A small booth in the parking area gives visitors the impression that the area is under watch, but Rosenberg said that it is unmanned, lulling visitors into a false sense of security.

    Once visitors pass a row of large palm trees in the area to get to the beach, they can no longer see their cars, making it easy for a prime spot for thieves who move in quickly to snatch their ill-gotten gains.

    “The message has to go out there,” said Rosenberg. “There are people who sit a lot just waiting for cars loaded with suitcases to pull in and once you leave your car, even if your car is locked and has an alarm, they will still grab what they can and run.”

    Anyone with any information on the incident is asked to call Miami-Dade Crime Stoppers at 305-471-TIPS. Police said that callers can remain anonymous and may be eligible for a $1,000 reward.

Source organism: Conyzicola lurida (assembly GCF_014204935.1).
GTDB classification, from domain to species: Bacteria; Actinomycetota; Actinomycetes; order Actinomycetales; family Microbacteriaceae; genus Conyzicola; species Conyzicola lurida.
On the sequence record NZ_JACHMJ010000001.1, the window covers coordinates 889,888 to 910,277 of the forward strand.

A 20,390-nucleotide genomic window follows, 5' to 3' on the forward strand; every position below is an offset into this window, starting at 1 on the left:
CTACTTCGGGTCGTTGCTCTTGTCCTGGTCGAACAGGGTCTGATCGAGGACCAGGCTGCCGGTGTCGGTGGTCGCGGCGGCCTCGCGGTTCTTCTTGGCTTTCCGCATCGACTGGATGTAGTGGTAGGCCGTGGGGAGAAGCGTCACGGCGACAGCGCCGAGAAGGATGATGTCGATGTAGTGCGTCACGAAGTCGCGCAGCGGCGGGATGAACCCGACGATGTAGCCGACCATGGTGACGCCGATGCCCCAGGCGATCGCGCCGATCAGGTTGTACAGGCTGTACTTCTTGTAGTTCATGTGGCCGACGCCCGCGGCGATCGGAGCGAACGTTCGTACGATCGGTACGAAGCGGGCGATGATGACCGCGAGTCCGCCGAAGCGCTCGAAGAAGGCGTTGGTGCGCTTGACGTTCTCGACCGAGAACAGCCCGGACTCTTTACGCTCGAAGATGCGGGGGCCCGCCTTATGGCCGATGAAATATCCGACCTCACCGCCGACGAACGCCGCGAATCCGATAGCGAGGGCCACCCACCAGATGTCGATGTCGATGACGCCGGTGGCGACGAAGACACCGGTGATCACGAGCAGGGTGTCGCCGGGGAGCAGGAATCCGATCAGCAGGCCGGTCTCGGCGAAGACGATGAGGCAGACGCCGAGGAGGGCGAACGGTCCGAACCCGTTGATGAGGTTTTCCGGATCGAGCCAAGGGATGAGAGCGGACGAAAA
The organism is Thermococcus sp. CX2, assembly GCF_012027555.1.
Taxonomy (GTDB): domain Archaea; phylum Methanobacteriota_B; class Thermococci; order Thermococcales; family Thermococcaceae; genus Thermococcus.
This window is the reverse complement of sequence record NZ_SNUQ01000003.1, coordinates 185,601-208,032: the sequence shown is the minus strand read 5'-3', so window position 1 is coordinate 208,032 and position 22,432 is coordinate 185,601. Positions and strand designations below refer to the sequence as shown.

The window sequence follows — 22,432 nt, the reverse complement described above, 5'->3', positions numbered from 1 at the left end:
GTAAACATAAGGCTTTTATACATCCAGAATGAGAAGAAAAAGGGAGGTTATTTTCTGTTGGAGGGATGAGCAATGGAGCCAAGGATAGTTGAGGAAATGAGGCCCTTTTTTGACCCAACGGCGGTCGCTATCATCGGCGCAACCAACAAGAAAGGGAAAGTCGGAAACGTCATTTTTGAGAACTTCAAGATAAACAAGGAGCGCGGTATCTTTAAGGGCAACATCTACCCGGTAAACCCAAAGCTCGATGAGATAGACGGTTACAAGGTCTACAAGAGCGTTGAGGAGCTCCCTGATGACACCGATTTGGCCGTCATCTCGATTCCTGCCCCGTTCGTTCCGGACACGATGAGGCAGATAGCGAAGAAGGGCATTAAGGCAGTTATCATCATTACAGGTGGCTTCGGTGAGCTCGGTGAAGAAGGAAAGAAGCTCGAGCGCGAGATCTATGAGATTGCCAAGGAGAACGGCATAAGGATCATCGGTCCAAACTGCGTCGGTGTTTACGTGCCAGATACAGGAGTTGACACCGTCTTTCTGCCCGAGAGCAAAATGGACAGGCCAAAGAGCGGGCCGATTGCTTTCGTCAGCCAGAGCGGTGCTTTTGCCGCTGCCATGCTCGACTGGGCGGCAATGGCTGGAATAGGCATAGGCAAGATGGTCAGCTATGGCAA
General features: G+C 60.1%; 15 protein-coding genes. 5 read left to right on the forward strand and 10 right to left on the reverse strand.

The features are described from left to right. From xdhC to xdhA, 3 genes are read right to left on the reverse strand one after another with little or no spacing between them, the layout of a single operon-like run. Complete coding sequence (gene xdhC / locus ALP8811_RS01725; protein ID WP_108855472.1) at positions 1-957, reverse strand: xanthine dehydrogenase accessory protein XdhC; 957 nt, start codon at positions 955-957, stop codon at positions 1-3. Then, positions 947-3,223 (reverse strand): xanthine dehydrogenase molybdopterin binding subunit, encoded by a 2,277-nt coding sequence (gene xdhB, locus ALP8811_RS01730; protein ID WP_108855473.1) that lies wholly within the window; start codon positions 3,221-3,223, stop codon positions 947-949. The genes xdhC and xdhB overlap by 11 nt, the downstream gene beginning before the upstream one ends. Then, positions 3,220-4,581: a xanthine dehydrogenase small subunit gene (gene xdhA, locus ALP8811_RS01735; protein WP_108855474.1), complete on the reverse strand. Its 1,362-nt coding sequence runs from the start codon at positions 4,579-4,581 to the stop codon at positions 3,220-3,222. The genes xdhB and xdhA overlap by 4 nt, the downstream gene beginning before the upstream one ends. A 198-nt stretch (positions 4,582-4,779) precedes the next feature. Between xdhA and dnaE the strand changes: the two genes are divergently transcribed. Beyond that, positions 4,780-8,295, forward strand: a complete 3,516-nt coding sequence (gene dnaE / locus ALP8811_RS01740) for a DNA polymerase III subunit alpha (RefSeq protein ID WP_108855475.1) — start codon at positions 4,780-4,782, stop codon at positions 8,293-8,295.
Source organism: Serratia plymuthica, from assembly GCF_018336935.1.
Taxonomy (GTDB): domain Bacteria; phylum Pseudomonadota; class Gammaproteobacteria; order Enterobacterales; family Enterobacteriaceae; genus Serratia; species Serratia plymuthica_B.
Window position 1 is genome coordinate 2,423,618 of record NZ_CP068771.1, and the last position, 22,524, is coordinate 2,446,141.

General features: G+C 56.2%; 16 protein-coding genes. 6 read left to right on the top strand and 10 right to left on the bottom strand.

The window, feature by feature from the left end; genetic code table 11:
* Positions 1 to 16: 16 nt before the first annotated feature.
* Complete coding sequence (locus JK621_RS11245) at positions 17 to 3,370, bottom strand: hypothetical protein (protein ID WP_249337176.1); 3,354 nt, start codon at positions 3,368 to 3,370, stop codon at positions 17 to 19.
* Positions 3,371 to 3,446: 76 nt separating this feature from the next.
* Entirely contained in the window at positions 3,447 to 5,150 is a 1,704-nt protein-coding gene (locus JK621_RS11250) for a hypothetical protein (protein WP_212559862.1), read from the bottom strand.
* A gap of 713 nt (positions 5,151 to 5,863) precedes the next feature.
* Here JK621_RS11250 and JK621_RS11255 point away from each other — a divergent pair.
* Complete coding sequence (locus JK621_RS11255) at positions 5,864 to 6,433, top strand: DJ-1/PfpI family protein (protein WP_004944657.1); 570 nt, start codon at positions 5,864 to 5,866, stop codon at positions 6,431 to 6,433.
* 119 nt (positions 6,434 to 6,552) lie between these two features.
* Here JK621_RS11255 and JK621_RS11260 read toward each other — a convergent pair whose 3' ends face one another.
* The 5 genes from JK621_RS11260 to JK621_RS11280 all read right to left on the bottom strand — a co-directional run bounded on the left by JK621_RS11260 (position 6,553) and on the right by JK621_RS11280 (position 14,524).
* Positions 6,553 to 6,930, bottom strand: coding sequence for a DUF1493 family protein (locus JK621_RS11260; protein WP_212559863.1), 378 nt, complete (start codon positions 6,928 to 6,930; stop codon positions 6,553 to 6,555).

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    11 COMMENTS

    1. I was returning from a grill restaurant in the early evening when I got an important phone call. I felt it would be safer to stop while on the phone. I was approached by Police and they demanded ID and that I explain why I was there and leave.

    2. So sad! They look so forlorn. What about their passports? I hope they will be helped with obtaining new ones as they probbly have no form of ID on themselves besides the drivers license. Pathetic thief!

    3. Be careful, happens every day was there on Monday and another couples car was also emptied out. I was warned by the person renting bikes that I should keep an eye on my car.

    4. Frum people need to be careful about the terminology they use.
      In the video, the mother in this story says “we just married off our daughter”. To the average secular viewer, that sounds really bad. People don’t “marry off” their kids in 21st century USA. Yes I know she didn’t mean it in that negative way but your average person doesn’t realize that. Now they think this family is a bunch of extremists